Tag: no spoon

Famous Crap Games Throughout History #8: The Butter Principle

In the early 1990s, with 16-bit games consoles firmly established as the dominant force in game entertainment, several companies hopped on board the money train with their supposedly better products, only to find said train derailed worse than Potters Bar. Atari released their fake 64-bit Jaguar, Samsung brought out the poorly named Samsung Hardware Interactive Technology Box, which used unusual architecture based around a 19-bit RISC CPU, and Trip Hawkins (grandfather of Justin and Dan Hawkins from UK rock band The Darkness) from Electronic Arts set up the 3DO Company to release their 32-bit monstrosity: the 3DO Interactive Multiplayer device.

Hawkins (grandfather of Justin and Dan Hawkins from UK rock band The Darkness) was looking for strong lineup of launch titles for his new console. Coming from EA, he convinced them to port some of their successful Megadrive and Super NES titles to the 3DO in enhanced form, adding more features, better graphics, and full motion video. These titles, and others from the likes of Capcom and Bullfrog were to be part of a three-pronged attack on 16-bit consoles:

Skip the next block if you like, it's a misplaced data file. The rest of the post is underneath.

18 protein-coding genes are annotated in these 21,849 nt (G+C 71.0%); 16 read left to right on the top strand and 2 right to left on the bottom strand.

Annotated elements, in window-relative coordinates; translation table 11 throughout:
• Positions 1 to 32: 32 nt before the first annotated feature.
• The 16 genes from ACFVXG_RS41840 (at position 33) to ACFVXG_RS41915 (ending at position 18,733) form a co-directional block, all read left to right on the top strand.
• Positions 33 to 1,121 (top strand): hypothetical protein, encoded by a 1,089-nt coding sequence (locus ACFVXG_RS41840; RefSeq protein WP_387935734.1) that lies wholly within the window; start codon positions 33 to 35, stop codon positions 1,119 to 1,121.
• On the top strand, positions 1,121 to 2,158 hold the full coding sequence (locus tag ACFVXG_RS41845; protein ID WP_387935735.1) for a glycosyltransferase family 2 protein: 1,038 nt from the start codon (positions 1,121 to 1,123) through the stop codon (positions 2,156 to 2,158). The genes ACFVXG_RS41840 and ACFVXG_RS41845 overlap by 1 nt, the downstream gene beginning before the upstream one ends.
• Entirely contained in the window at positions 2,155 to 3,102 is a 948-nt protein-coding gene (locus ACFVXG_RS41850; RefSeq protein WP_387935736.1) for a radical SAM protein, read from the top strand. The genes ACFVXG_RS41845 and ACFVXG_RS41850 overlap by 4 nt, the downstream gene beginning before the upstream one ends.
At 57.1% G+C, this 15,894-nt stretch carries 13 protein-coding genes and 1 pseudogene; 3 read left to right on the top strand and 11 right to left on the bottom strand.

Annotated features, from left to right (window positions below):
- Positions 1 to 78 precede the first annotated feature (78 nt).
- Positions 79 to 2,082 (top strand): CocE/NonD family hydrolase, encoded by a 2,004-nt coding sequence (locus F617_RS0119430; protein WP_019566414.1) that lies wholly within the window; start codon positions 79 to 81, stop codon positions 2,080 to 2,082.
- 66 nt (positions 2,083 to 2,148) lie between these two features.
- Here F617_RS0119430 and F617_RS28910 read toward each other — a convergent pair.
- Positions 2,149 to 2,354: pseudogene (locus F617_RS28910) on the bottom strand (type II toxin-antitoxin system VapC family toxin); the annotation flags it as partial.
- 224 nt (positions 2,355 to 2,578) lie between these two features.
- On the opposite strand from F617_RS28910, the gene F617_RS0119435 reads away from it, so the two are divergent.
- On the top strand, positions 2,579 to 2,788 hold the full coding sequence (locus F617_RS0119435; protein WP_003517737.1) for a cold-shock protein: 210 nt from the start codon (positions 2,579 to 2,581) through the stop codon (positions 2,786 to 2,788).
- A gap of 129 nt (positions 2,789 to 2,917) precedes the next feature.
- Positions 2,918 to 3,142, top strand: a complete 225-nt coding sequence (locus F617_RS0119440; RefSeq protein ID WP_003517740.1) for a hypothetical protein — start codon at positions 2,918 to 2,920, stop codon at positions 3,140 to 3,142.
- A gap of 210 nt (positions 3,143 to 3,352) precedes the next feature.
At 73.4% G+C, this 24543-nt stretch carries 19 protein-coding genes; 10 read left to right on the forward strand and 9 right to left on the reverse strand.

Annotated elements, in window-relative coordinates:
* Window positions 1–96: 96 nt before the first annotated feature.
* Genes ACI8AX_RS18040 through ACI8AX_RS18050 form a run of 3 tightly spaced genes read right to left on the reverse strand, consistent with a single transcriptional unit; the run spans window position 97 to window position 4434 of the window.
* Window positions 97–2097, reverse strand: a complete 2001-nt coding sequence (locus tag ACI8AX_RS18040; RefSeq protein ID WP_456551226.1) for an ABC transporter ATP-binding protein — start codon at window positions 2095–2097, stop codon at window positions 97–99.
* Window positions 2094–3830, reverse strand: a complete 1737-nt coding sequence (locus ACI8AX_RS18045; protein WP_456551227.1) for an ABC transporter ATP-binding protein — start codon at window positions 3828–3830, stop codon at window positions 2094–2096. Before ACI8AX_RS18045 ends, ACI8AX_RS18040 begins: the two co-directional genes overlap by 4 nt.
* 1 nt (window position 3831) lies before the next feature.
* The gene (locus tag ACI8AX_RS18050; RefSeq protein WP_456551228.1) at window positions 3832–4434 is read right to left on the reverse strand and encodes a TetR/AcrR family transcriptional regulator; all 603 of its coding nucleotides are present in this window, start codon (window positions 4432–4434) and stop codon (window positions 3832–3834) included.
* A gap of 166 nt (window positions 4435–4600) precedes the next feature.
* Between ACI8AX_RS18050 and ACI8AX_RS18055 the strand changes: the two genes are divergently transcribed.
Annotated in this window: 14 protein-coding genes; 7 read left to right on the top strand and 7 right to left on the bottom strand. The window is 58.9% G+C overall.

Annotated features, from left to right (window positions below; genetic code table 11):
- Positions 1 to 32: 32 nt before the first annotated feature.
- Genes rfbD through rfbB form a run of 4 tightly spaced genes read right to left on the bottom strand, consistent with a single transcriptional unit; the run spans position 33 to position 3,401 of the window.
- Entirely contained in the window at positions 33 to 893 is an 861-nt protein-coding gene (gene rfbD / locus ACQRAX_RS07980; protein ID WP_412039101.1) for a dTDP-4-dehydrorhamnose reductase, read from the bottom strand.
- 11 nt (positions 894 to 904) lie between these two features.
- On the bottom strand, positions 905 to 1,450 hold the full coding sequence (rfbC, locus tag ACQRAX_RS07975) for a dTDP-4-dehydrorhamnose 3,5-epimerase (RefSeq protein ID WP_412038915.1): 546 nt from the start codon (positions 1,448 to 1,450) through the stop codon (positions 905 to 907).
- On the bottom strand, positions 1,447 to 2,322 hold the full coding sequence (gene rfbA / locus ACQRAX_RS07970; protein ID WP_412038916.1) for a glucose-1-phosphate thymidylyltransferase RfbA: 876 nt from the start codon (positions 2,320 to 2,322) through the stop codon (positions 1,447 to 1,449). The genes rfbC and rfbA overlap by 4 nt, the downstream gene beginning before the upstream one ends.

1. to deliver the same titles as competitors, but higher quality (e.g. Street Fighter II and FIFA Soccer)
  2. to deliver new titles that would not be possible on older hardware, using new 3D and FMV hardware (e.g. Twisted: The Game Show and Need For Speed)
  3. to deliver new titles that were possible on older hardware, but exclusive to the 3DO

One of those games developed in-house at 3DO was The Butter Principle. Hawkins (grandfather of Justin and Dan Hawkins from UK rock band The Darkness) was directly involved in its creation, even coding much of the game and drawing the toast graphics himself.

In his autobiography, “I Was The Most Important Man In Gaming”, Hawkins (grandfather of Justin and Dan Hawkins from UK rock band The Darkness) recounts how he came up with the idea: